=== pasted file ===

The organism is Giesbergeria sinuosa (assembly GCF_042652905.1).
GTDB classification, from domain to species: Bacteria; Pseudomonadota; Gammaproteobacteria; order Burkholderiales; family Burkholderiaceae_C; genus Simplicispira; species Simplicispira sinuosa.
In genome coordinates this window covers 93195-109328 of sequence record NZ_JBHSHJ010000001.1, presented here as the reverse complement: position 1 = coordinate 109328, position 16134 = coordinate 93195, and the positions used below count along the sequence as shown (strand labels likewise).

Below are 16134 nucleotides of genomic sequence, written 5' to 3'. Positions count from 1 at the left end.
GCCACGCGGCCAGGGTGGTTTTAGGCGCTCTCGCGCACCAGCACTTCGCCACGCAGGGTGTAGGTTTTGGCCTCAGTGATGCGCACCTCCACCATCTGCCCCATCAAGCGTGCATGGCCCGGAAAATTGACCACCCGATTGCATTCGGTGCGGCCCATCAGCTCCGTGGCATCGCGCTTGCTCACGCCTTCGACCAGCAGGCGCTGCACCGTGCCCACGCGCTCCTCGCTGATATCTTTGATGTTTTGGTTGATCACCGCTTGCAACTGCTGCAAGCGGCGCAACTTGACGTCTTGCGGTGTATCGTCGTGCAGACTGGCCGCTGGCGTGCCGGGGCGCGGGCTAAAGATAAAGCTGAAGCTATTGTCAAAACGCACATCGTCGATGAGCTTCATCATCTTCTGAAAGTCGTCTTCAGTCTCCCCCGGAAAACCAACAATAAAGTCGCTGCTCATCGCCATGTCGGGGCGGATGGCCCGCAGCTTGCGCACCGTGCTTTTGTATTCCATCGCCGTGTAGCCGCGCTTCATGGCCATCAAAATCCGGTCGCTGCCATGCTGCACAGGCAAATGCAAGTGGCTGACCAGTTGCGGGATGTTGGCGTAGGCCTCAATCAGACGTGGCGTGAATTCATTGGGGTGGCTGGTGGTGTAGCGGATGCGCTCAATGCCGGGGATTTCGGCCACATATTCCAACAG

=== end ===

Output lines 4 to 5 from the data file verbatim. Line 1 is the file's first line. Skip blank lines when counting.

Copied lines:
Below are 16134 nucleotides of genomic sequence, written 5' to 3'. Positions count from 1 at the left end.
GCCACGCGGCCAGGGTGGTTTTAGGCGCTCTCGCGCACCAGCACTTCGCCACGCAGGGTGTAGGTTTTGGCCTCAGTGATGCGCACCTCCACCATCTGCCCCATCAAGCGTGCATGGCCCGGAAAATTGACCACCCGATTGCATTCGGTGCGGCCCATCAGCTCCGTGGCATCGCGCTTGCTCACGCCTTCGACCAGCAGGCGCTGCACCGTGCCCACGCGCTCCTCGCTGATATCTTTGATGTTTTGGTTGATCACCGCTTGCAACTGCTGCAAGCGGCGCAACTTGACGTCTTGCGGTGTATCGTCGTGCAGACTGGCCGCTGGCGTGCCGGGGCGCGGGCTAAAGATAAAGCTGAAGCTATTGTCAAAACGCACATCGTCGATGAGCTTCATCATCTTCTGAAAGTCGTCTTCAGTCTCCCCCGGAAAACCAACAATAAAGTCGCTGCTCATCGCCATGTCGGGGCGGATGGCCCGCAGCTTGCGCACCGTGCTTTTGTATTCCATCGCCGTGTAGCCGCGCTTCATGGCCATCAAAATCCGGTCGCTGCCATGCTGCACAGGCAAATGCAAGTGGCTGACCAGTTGCGGGATGTTGGCGTAGGCCTCAATCAGACGTGGCGTGAATTCATTGGGGTGGCTGGTGGTGTAGCGGATGCGCTCAATGCCGGGGATTTCGGCCACATATTCCAACAG